The text of the sermon, based on Sirach 10.12-18, preached with the people of St. Matthew’s Episcopal Church, on the 12th Sunday after Pentecost, August 28, 2022.
Sirach. The short title of the apocryphal book, The Wisdom of Yeshua Ben Sira (or Jesus, the son of Sirach). Yeshua ben Sira was a Jewish teacher in Jerusalem around 200 B.C.E.
A turbulent time. Syria had seized control of the region of Judea from Egypt. For the Israelites, occupation and oppression would follow occupation and oppression. The dream of freedom, now, was a nightmare of impossibility. Amid gravest despair, Yeshua Ben Sira seeks to encourage his people.
In our text today, he speaks of pride. That human condition in which one, whether person or nation, views oneself as superior to others. That dis-ease of raging hubris no longer in remission that infects the host, the carrier, who, in turn, afflicts, persecutes others.
Yeshua Ben Sira, a witness to the excesses of imperialistic nations, testifies to the genesis of pride: “The beginning of human pride is to forsake the Lord; the heart has withdrawn from its Maker.”
“Heart.” More than emotion, but also reason and will. Therefore, the human locus of discernment and decision-making. When one is not grounded in a greater good, whether God or a noble ideal, when one is not called and led by a virtuous vision, when one, to paraphrase the prayer, “follows the devices and desires of one’s own heart”, then pride erupts and corrupts.
Yeshua Ben Sira continues, describing a judgment on human pride: “…unheard-of calamities (which) destroy (the proud) completely…overthrow(ing) rulers and enthron(ing) the lowly in their place…pluck(ing) up the roots of (proud) nations and planting the humble in their place…”
We hear the echo of this teaching two centuries later in Mary’s triumphant exultation in accepting her role as the bearer of the Christ-child: “My soul magnifies the Lord…(who) has scattered the proud in the imaginations of their hearts…(who) has brought down the powerful from their thrones, and lifted up the lowly.”
The proud overthrown. The lowly exalted. A lovely vision.
But where do…can we see it? Many (most?) of history’s pages are indelibly stained with innocent blood. And today, the proud prosper. Still. The humble suffer. Still.
So, I strain to see the vision.
As I read history, yes, there are wondrous moments when the dream of justice began to be made real. The end of American institutionalized slavery. The defeat of the Third Reich. The fall of the Berlin Wall. The largely peaceful overthrow of South African apartheid.
But I dare not, I dare never forget the countless numbers who died. An old phrase, “the blood of the martyrs is the seed of the church”, suggests that the sacrifice of human life can bring great good. Nevertheless, I grieve for those who never saw that for which they prayed.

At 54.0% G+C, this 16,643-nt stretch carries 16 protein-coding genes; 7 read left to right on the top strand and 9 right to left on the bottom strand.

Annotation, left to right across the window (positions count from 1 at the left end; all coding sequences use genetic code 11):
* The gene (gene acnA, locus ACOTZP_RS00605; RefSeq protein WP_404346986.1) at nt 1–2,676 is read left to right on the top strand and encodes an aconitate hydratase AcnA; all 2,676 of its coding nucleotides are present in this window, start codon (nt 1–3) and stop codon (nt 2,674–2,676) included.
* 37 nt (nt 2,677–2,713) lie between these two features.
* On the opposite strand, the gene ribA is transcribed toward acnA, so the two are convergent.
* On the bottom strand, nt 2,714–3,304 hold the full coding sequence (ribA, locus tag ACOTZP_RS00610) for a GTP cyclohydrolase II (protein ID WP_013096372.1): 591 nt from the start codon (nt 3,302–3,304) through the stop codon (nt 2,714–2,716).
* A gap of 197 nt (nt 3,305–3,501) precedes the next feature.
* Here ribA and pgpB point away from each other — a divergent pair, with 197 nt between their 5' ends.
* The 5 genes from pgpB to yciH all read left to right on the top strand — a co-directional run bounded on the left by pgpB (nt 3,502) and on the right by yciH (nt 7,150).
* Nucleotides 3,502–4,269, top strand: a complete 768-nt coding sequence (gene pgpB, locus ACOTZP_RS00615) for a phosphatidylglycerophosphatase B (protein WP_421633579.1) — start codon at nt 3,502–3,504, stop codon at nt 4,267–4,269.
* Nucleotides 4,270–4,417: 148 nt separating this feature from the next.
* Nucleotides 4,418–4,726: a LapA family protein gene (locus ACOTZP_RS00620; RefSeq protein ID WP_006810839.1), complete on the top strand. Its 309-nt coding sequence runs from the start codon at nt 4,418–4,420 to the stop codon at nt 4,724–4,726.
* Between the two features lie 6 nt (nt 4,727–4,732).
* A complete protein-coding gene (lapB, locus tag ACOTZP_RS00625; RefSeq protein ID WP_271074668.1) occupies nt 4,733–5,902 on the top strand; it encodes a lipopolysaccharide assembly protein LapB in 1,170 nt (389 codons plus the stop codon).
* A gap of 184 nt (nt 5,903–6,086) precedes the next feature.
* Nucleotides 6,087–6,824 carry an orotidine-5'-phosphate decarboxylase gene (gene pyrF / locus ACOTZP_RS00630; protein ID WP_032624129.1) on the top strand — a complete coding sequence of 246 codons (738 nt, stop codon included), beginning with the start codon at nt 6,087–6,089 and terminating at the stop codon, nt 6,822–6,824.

So, I strain to see the vision.
Yet I have hope. Anticipation. Expectation. The reality of which often amazes me. The reasons for which, at times, escape me. Nevertheless, in hope, I believe that we can continue to look for signs of the vision. In two, perhaps surprising places.
We can look to us. The church.
Yes, we, despite our inherent human commonality, are different, one from another. Always. In our families of origin and personal histories. Our vocations and life-interests. Our perspectives, social and political. Yet we gather as one body, around one table, partaking of one meal as we seek to be and to do Christian community. In this, in us we behold the vision, the dream of God being made real.
We also can also look at our individual selves.
I confess that when I look at me, I, at least, at times, find it hard to hold to see the vision. I am a pride-filled man. I am infected and I afflict others. I want my way. I want to follow the devices and desires of my heart. Always! So, at times, when I look at me, I wonder, where do I see pride overthrown and humility lifted up?
One thing I have learned. My prideful excesses are not expressions of my belief that I’m right. Even less, that I’m inherently superior to others…to you! But rather my fear of being hurt. Knowing that, one thing I can do. I can choose to lower my guard. This is risky, scary business! And, truth to tell, a choice I, sometimes, do not wish to make or take. But I have discovered that when I do this, my sight becomes clearer. And I can see the vision coming to light in me. And in you.
© 2022 PRA
Illustration: Jesus Ben Sirach (1860); woodcut by Julius Schnorr von Carolsfeld (1794-1872)
 Ecclesiasticus is the Latin title; meaning, roughly, “of the church” or “belonging to the church.”
 From Confession of Sin, The Book of Common Prayer, pages 41 and 62.
 Luke 1.46-47, 51b-52
 Attributed to Tertullian (155-220 C.E.), early Christian theologian from Carthage (modern day Tunisia) in the Roman province of Africa.